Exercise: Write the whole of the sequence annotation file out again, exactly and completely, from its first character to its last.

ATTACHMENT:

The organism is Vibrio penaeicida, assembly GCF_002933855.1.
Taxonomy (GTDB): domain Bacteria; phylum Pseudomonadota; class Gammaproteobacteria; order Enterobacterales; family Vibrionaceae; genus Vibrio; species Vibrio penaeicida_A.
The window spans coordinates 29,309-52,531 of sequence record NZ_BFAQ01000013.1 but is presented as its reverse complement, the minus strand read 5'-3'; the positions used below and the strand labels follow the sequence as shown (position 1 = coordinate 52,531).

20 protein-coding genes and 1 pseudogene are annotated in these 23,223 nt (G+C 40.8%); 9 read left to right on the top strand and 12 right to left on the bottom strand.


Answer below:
The organism is Vibrio penaeicida, assembly GCF_002933855.1.
Taxonomy (GTDB): domain Bacteria; phylum Pseudomonadota; class Gammaproteobacteria; order Enterobacterales; family Vibrionaceae; genus Vibrio; species Vibrio penaeicida_A.
The window spans coordinates 29,309-52,531 of sequence record NZ_BFAQ01000013.1 but is presented as its reverse complement, the minus strand read 5'-3'; the positions used below and the strand labels follow the sequence as shown (position 1 = coordinate 52,531).

20 protein-coding genes and 1 pseudogene are annotated in these 23,223 nt (G+C 40.8%); 9 read left to right on the top strand and 12 right to left on the bottom strand.